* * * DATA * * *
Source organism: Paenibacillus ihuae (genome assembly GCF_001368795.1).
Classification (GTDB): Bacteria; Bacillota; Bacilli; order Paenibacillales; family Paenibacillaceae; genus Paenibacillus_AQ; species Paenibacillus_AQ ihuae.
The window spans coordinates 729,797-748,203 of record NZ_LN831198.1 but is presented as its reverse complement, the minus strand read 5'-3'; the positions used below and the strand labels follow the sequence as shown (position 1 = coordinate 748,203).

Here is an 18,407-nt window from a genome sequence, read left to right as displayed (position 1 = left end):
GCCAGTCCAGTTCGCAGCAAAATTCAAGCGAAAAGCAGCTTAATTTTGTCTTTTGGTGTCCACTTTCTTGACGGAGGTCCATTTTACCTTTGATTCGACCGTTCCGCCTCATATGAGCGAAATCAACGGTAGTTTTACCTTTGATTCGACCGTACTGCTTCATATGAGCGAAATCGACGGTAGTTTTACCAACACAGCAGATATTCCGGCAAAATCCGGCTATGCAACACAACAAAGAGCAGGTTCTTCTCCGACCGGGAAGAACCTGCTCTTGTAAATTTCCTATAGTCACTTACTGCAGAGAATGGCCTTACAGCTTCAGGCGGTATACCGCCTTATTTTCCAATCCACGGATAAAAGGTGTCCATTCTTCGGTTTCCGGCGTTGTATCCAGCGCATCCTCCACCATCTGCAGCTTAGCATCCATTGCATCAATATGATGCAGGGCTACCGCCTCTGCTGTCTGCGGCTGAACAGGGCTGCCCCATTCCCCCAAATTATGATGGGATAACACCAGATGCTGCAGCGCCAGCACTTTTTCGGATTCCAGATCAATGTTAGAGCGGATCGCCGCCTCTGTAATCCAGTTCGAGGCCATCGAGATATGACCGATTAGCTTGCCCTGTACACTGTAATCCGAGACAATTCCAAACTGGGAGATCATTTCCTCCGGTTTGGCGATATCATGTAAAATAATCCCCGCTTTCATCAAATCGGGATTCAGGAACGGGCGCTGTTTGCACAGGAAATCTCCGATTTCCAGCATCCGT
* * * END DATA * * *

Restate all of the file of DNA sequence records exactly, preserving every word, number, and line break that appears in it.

Source organism: Paenibacillus ihuae (genome assembly GCF_001368795.1).
Classification (GTDB): Bacteria; Bacillota; Bacilli; order Paenibacillales; family Paenibacillaceae; genus Paenibacillus_AQ; species Paenibacillus_AQ ihuae.
The window spans coordinates 729,797-748,203 of record NZ_LN831198.1 but is presented as its reverse complement, the minus strand read 5'-3'; the positions used below and the strand labels follow the sequence as shown (position 1 = coordinate 748,203).

Here is an 18,407-nt window from a genome sequence, read left to right as displayed (position 1 = left end):
GCCAGTCCAGTTCGCAGCAAAATTCAAGCGAAAAGCAGCTTAATTTTGTCTTTTGGTGTCCACTTTCTTGACGGAGGTCCATTTTACCTTTGATTCGACCGTTCCGCCTCATATGAGCGAAATCAACGGTAGTTTTACCTTTGATTCGACCGTACTGCTTCATATGAGCGAAATCGACGGTAGTTTTACCAACACAGCAGATATTCCGGCAAAATCCGGCTATGCAACACAACAAAGAGCAGGTTCTTCTCCGACCGGGAAGAACCTGCTCTTGTAAATTTCCTATAGTCACTTACTGCAGAGAATGGCCTTACAGCTTCAGGCGGTATACCGCCTTATTTTCCAATCCACGGATAAAAGGTGTCCATTCTTCGGTTTCCGGCGTTGTATCCAGCGCATCCTCCACCATCTGCAGCTTAGCATCCATTGCATCAATATGATGCAGGGCTACCGCCTCTGCTGTCTGCGGCTGAACAGGGCTGCCCCATTCCCCCAAATTATGATGGGATAACACCAGATGCTGCAGCGCCAGCACTTTTTCGGATTCCAGATCAATGTTAGAGCGGATCGCCGCCTCTGTAATCCAGTTCGAGGCCATCGAGATATGACCGATTAGCTTGCCCTGTACACTGTAATCCGAGACAATTCCAAACTGGGAGATCATTTCCTCCGGTTTGGCGATATCATGTAAAATAATCCCCGCTTTCATCAAATCGGGATTCAGGAACGGGCGCTGTTTGCACAGGAAATCTCCGATTTCCAGCATCCGT